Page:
Sunday, June 25, 2006


Friday was a day of extremes. For Luella and Nicole in Philadelphia it was a very good day. There was a good report from the doctor and a time together at an outdoor restaurant. Saturday was a day for both Nikki and Luella to rest and recuperate. For me, Friday was a very hard day. I was in San Diego to speak at a conference. I not only love what I do, but I also have a deep sense of privilege that I have been called to do it. But Friday morning was different. There has never been a point in my travels when my mind was so completely pulled in two directions. It was a huge battle to focus on the day's schedule of speaking ( although I was excited with the opportunity). I wanted to be home. I wanted to make sure Nicole was transported from the house to the car safely. I wanted to make sure that her ride to the doctor was as comfortable as possible. I wanted to be with her and Luella as they listened to the report from the doctor. I would have loved to be with Nikki to enjoy her rare moment outside. And since I was not able to be with Nicole and Luella, I could not wait for a break in my schedule to call and see how their day was progressing. And of course, I was on pins and needles to hear the doctor's report. It was a schizophrenic day.

At the end of the day, it hit me again how radically our lives have changed. I was struck by how much my daily thoughts are consumed with Nicole's needs. It hit me that other things that would have been in the foregound of my thoughts, plans, and activity, have faded into the background. It impressed me that I have a daily set of habits that I did not have in the days preceding May 19th. I reflected on how much my conversations with Luella are dominated by Nicole's physical needs, her spirit at the moment, legal and medical issues, and things that we need to do to assist her in her recovery. And I was left wondering how long this new normal would be the daily normal in which we live.

I think we all tend to live as gradualists. We all tend to buy into the expectation that our lives will stay essentially the same and only become different through extended processes of change. Our marriages gradually mature. Our children gradually get older. We are gradually given more responsibility in our places of work. Gradually our children leave our homes and gradually establish homes of their own, as we gradually get older. But we have not been gauranteed that life will be a collection of easy-to-predict, gradual changes. In fact, in a broken world, where things don't quite operate as they were intended, there is a real possiblity that we will hit moments of crisis, where life radically changes in an instant. And in some situations of immediate change, life is never the same again.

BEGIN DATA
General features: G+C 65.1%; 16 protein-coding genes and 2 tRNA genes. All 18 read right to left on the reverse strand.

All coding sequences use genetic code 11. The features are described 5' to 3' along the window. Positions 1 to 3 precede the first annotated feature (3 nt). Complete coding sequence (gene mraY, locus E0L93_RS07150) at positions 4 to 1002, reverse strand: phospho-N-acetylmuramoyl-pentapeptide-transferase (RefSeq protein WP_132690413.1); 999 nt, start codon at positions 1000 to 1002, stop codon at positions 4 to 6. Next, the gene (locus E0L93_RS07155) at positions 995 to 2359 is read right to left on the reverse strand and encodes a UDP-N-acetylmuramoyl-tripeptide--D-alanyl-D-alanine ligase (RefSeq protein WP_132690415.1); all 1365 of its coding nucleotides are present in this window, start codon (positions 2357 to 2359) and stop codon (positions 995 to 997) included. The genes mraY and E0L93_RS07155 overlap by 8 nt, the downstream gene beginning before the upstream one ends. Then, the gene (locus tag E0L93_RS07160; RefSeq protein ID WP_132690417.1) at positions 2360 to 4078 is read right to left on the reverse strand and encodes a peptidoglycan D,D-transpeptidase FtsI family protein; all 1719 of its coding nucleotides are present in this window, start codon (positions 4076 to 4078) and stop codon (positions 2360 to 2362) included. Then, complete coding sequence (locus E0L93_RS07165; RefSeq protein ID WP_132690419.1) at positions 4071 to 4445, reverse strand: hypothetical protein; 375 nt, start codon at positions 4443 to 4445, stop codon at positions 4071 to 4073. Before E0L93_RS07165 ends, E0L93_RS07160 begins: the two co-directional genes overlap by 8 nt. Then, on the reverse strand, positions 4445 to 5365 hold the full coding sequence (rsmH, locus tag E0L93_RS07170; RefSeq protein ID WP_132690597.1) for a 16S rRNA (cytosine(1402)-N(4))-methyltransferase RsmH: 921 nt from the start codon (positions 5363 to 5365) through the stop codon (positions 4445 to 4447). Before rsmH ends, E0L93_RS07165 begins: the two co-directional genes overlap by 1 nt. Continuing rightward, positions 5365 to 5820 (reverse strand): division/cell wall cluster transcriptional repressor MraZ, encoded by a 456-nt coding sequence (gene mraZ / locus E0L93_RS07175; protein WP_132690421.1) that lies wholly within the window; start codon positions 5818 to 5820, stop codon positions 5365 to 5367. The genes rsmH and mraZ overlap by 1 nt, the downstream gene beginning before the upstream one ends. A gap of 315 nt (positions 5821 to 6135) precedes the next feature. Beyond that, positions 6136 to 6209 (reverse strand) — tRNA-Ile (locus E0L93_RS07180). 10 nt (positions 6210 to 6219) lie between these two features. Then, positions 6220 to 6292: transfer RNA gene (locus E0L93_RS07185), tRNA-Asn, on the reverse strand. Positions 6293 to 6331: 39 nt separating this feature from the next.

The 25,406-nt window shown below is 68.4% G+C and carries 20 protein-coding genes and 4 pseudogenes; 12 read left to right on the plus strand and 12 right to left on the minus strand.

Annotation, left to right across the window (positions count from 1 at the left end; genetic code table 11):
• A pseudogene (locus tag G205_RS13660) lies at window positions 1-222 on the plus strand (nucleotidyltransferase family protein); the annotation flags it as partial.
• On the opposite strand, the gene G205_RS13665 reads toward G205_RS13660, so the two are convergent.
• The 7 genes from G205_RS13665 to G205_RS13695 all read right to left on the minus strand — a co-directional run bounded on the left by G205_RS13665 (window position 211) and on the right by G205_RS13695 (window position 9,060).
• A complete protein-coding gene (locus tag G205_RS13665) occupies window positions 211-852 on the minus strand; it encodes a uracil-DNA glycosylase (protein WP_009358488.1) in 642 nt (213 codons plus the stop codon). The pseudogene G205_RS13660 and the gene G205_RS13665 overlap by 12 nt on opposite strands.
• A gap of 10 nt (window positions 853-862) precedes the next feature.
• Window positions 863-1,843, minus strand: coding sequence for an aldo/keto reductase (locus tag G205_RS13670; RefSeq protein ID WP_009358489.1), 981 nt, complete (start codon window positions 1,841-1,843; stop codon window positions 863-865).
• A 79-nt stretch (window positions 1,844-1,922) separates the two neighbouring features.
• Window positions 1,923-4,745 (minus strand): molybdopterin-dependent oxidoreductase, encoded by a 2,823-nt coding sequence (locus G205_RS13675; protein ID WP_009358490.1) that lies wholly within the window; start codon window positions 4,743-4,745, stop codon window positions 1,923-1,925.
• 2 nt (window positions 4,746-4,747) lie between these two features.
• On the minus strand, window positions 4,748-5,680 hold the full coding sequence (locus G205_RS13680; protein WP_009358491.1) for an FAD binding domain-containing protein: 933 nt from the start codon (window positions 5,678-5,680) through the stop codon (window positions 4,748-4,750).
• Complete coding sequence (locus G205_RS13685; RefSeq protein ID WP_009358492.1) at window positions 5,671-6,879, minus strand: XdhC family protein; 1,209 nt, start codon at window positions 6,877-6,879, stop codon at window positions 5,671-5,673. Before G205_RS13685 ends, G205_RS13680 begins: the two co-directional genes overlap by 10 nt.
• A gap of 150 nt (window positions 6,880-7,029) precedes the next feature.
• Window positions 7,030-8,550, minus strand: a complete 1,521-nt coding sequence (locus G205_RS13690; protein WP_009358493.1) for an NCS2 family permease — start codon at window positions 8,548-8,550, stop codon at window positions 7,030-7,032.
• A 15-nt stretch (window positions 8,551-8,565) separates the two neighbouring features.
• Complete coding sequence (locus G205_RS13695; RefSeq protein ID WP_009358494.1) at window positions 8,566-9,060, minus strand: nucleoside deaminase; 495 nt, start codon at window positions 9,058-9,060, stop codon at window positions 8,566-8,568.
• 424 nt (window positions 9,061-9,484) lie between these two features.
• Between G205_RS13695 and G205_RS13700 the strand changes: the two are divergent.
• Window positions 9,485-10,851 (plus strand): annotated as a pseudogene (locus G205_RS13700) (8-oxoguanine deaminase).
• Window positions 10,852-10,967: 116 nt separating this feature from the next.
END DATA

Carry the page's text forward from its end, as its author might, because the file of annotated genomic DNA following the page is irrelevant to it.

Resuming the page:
As gradualists, we all slip into finding rest in the predictability of gradual change. But this is not a safe place to rest. In a moment, change can explode in on us in ways beyond our expection.

Our lives are different than they were before Nicole's accident and there is a way in which these differences have changed us as well. Yet there is one thing that has not changed. We run to God for strength, hope, and wisdom; the same place that we would have run on May 18th. There is a way in which we never were very good gradualists. Although we did enjoy the lethargy of predictable lives, deep down we knew that our hope must not be in our circumstances. Nicole's accident has reminded us again that our security must not come from the regularity of our daily situations and relationships, but from the One who is with us every moment, whether the moment is repetitive and mundane, or a moment of crisis and radical change.


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